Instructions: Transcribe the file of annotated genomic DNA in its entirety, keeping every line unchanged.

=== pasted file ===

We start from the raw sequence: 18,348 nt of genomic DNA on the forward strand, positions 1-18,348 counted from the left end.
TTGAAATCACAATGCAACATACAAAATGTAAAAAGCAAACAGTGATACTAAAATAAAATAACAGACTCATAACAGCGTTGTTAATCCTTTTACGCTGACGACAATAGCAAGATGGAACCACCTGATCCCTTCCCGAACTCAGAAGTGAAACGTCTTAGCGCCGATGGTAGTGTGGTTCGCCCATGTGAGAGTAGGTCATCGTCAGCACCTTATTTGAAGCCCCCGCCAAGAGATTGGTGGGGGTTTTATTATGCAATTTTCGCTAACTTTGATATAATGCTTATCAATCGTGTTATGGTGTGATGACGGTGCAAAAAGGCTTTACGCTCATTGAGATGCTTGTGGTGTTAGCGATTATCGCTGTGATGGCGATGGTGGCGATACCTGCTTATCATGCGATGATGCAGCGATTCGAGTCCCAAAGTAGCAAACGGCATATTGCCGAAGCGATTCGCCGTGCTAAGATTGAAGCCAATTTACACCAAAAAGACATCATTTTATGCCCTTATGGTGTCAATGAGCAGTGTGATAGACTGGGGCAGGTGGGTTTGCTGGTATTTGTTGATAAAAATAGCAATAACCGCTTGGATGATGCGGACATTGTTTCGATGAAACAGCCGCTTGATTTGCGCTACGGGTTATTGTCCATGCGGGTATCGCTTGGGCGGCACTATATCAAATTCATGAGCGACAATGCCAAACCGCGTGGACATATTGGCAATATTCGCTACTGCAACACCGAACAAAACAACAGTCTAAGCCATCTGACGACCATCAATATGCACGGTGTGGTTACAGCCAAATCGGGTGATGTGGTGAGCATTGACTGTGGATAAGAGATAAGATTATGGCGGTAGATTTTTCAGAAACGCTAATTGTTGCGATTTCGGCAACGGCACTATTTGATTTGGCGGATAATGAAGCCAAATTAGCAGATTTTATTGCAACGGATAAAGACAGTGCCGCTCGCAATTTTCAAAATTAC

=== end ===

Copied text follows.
We start from the raw sequence: 18,348 nt of genomic DNA on the forward strand, positions 1-18,348 counted from the left end.
TTGAAATCACAATGCAACATACAAAATGTAAAAAGCAAACAGTGATACTAAAATAAAATAACAGACTCATAACAGCGTTGTTAATCCTTTTACGCTGACGACAATAGCAAGATGGAACCACCTGATCCCTTCCCGAACTCAGAAGTGAAACGTCTTAGCGCCGATGGTAGTGTGGTTCGCCCATGTGAGAGTAGGTCATCGTCAGCACCTTATTTGAAGCCCCCGCCAAGAGATTGGTGGGGGTTTTATTATGCAATTTTCGCTAACTTTGATATAATGCTTATCAATCGTGTTATGGTGTGATGACGGTGCAAAAAGGCTTTACGCTCATTGAGATGCTTGTGGTGTTAGCGATTATCGCTGTGATGGCGATGGTGGCGATACCTGCTTATCATGCGATGATGCAGCGATTCGAGTCCCAAAGTAGCAAACGGCATATTGCCGAAGCGATTCGCCGTGCTAAGATTGAAGCCAATTTACACCAAAAAGACATCATTTTATGCCCTTATGGTGTCAATGAGCAGTGTGATAGACTGGGGCAGGTGGGTTTGCTGGTATTTGTTGATAAAAATAGCAATAACCGCTTGGATGATGCGGACATTGTTTCGATGAAACAGCCGCTTGATTTGCGCTACGGGTTATTGTCCATGCGGGTATCGCTTGGGCGGCACTATATCAAATTCATGAGCGACAATGCCAAACCGCGTGGACATATTGGCAATATTCGCTACTGCAACACCGAACAAAACAACAGTCTAAGCCATCTGACGACCATCAATATGCACGGTGTGGTTACAGCCAAATCGGGTGATGTGGTGAGCATTGACTGTGGATAAGAGATAAGATTATGGCGGTAGATTTTTCAGAAACGCTAATTGTTGCGATTTCGGCAACGGCACTATTTGATTTGGCGGATAATGAAGCCAAATTAGCAGATTTTATTGCAACGGATAAAGACAGTGCCGCTCGCAATTTTCAAAATTAC